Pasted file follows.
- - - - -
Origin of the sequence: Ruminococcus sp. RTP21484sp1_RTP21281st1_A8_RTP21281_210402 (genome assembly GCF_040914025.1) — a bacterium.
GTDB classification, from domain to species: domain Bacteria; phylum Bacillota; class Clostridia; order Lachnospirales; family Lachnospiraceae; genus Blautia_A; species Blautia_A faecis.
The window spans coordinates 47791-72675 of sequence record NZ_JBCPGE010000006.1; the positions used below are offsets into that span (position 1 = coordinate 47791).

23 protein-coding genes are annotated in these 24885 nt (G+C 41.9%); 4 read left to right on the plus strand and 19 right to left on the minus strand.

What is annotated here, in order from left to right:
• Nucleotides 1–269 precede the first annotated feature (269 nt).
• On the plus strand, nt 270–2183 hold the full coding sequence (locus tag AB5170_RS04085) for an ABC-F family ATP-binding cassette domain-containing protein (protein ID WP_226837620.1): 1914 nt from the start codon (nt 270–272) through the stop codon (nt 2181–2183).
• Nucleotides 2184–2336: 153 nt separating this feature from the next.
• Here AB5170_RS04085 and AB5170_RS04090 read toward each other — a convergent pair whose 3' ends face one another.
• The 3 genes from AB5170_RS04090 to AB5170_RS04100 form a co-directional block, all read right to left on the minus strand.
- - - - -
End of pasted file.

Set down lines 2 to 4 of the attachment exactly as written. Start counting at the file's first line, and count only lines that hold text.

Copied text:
GTDB classification, from domain to species: domain Bacteria; phylum Bacillota; class Clostridia; order Lachnospirales; family Lachnospiraceae; genus Blautia_A; species Blautia_A faecis.
The window spans coordinates 47791-72675 of sequence record NZ_JBCPGE010000006.1; the positions used below are offsets into that span (position 1 = coordinate 47791).

23 protein-coding genes are annotated in these 24885 nt (G+C 41.9%); 4 read left to right on the plus strand and 19 right to left on the minus strand.